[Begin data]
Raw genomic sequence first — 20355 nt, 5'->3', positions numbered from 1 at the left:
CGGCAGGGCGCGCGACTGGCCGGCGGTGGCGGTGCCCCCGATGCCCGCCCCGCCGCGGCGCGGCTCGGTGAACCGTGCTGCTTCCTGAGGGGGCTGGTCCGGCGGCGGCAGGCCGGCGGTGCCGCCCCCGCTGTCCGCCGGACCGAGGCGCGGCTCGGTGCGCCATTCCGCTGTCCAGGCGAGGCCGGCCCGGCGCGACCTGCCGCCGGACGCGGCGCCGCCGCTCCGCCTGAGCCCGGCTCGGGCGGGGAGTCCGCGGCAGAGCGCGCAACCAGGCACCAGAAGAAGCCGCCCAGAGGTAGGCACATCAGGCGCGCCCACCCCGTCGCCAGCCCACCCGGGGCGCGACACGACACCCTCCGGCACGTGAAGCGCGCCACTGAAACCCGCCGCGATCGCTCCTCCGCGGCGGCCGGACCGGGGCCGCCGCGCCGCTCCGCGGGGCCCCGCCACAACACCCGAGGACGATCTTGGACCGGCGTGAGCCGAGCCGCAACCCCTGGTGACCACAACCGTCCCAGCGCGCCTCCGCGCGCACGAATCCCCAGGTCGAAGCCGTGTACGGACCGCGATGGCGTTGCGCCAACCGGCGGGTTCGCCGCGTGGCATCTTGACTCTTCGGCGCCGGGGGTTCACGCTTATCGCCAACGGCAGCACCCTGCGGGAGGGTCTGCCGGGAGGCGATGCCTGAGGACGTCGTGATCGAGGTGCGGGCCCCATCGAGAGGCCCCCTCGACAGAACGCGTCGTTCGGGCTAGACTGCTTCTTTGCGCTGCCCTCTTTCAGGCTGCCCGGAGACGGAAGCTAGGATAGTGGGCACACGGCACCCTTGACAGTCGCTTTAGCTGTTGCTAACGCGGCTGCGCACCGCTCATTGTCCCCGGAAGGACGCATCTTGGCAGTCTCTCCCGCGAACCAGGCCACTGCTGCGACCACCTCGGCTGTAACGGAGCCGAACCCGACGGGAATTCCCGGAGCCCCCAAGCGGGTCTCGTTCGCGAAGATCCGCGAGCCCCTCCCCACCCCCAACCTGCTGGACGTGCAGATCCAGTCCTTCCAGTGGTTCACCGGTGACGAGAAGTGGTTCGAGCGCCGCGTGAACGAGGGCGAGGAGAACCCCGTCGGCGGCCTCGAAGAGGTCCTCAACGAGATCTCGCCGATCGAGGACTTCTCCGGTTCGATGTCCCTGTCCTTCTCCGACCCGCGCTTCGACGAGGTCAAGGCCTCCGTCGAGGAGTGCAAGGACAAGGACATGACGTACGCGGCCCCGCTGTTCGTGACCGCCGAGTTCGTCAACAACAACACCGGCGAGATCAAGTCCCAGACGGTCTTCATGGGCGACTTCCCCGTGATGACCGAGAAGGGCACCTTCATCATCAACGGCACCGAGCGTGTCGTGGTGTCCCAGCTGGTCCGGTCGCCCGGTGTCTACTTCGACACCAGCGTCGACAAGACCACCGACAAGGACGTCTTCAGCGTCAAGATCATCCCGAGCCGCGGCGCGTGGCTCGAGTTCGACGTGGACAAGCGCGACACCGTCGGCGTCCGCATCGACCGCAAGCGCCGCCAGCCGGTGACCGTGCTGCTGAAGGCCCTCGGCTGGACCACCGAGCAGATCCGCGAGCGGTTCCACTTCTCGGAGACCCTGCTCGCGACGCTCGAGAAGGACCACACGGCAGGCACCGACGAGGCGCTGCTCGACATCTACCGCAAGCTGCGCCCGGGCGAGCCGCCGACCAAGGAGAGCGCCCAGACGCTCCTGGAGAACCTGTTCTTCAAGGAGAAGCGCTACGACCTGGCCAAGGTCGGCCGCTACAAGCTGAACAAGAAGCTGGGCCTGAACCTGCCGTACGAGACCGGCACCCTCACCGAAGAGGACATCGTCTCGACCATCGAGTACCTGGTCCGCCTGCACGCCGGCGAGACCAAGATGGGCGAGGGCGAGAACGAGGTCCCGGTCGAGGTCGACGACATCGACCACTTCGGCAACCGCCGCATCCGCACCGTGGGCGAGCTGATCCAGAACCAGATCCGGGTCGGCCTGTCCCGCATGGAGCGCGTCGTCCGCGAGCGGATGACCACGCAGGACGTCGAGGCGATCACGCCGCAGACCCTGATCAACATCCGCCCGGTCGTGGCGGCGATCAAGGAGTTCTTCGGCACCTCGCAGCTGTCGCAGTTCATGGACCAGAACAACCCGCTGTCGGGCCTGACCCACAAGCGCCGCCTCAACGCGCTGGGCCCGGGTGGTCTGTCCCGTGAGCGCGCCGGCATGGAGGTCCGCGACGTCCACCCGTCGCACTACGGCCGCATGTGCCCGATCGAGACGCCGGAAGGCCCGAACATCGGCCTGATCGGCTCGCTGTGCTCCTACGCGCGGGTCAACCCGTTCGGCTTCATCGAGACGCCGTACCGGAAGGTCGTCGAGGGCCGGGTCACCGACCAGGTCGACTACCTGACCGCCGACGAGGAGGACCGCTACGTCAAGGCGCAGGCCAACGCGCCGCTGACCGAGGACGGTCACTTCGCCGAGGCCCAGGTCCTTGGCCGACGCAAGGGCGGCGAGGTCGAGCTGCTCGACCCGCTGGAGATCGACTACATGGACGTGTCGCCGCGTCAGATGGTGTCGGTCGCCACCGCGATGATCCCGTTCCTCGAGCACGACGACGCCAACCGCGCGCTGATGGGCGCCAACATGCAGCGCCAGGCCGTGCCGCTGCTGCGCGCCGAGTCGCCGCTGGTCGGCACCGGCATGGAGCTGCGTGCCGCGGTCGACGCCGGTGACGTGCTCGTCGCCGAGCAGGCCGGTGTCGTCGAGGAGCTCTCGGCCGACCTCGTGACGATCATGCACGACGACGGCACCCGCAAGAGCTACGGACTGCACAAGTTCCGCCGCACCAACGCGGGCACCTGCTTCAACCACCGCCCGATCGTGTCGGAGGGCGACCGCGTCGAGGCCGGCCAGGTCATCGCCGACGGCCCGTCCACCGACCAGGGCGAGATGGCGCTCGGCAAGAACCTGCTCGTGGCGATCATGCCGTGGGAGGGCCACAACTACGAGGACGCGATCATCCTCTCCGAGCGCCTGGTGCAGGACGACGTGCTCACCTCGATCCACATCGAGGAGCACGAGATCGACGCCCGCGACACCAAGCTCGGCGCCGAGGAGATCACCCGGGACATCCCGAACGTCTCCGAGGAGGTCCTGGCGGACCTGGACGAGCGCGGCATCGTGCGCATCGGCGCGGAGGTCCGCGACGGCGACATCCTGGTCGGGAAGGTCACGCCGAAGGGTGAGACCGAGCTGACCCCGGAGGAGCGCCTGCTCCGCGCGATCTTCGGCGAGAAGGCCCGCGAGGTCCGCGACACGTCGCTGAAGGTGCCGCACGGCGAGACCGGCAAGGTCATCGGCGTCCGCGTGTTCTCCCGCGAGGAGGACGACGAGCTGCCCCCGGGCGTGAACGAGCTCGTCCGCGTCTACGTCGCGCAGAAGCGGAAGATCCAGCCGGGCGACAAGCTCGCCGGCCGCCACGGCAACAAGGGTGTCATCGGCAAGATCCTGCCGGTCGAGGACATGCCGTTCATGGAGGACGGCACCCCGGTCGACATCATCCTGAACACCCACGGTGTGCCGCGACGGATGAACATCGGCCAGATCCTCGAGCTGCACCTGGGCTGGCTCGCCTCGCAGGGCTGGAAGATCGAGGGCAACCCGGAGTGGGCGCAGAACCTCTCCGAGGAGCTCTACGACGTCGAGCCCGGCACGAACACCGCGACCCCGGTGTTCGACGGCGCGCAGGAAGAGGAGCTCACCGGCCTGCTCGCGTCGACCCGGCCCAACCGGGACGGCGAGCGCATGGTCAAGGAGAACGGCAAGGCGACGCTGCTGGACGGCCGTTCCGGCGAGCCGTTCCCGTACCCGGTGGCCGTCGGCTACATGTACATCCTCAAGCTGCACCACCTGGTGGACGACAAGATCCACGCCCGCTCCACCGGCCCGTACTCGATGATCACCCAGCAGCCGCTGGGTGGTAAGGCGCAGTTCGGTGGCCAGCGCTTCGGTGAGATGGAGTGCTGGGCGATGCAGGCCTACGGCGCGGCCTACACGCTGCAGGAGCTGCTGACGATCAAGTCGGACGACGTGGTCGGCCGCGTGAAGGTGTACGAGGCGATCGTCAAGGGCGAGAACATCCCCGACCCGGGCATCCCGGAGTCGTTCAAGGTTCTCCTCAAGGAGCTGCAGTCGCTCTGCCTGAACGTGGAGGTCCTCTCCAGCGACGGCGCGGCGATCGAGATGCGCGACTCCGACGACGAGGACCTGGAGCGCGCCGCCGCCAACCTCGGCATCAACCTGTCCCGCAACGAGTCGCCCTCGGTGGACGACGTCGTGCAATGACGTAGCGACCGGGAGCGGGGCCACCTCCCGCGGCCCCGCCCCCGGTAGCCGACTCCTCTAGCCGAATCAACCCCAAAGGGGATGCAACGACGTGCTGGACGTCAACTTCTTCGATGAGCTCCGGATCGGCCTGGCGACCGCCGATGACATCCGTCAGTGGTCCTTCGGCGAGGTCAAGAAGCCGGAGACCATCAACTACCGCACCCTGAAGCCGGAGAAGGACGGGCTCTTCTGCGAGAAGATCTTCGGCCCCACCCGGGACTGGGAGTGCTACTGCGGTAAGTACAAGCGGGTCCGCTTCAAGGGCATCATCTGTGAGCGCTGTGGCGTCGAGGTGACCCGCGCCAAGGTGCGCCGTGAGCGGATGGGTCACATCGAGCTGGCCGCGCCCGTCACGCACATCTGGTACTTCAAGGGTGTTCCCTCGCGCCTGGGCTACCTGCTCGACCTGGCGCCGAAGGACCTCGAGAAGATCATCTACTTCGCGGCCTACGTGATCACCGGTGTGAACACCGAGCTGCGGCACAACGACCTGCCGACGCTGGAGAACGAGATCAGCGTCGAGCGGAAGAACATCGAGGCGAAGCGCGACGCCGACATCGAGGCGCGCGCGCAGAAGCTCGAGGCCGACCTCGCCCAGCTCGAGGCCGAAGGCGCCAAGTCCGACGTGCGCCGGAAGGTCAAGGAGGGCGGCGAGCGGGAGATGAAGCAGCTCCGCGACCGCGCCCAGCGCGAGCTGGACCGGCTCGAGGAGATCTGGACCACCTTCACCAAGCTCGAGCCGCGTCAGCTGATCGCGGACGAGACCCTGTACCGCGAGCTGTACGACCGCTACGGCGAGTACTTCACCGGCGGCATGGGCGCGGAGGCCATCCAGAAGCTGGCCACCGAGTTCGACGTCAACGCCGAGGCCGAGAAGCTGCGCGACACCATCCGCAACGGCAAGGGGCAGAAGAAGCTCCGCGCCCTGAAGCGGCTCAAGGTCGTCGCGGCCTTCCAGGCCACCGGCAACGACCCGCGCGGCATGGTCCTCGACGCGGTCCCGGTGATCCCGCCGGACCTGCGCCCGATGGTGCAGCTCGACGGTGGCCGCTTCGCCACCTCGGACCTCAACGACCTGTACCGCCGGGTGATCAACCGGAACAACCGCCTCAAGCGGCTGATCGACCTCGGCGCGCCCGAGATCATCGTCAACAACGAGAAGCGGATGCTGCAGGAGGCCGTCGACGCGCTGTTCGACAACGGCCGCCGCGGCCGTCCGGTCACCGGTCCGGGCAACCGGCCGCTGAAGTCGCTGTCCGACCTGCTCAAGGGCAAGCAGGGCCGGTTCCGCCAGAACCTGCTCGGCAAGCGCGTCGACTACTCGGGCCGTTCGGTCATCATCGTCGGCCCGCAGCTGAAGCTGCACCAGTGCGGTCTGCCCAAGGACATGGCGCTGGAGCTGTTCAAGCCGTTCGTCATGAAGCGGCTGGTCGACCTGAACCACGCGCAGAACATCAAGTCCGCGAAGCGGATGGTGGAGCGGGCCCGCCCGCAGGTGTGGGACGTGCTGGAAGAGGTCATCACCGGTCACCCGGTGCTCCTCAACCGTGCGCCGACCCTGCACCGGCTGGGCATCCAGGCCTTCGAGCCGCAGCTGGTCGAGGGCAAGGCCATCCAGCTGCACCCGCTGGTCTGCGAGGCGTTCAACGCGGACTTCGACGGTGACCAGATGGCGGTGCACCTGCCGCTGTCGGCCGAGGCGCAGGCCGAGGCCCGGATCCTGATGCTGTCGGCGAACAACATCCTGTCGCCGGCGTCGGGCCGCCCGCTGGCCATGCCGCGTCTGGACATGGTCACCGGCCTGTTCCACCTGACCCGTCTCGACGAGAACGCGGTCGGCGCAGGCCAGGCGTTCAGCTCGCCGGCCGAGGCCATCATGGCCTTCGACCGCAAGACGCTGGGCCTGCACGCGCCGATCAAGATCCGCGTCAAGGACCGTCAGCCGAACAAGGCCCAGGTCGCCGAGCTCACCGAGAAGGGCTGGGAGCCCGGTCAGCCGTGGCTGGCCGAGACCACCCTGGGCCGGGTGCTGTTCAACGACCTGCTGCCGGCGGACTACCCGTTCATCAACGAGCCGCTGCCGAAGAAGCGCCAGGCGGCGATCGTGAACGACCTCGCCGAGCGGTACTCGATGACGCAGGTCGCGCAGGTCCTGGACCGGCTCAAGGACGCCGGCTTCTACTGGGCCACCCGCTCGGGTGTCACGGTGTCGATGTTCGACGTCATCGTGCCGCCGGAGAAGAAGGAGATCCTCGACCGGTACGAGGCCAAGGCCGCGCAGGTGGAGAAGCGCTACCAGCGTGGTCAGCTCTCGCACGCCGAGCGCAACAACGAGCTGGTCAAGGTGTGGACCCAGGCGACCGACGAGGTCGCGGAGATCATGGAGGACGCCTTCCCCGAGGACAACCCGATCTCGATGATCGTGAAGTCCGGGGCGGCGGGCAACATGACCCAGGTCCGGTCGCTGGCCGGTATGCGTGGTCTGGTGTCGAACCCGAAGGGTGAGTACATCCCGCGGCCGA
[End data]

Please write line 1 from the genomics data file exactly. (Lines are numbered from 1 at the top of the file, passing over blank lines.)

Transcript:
Raw genomic sequence first — 20355 nt, 5'->3', positions numbered from 1 at the left: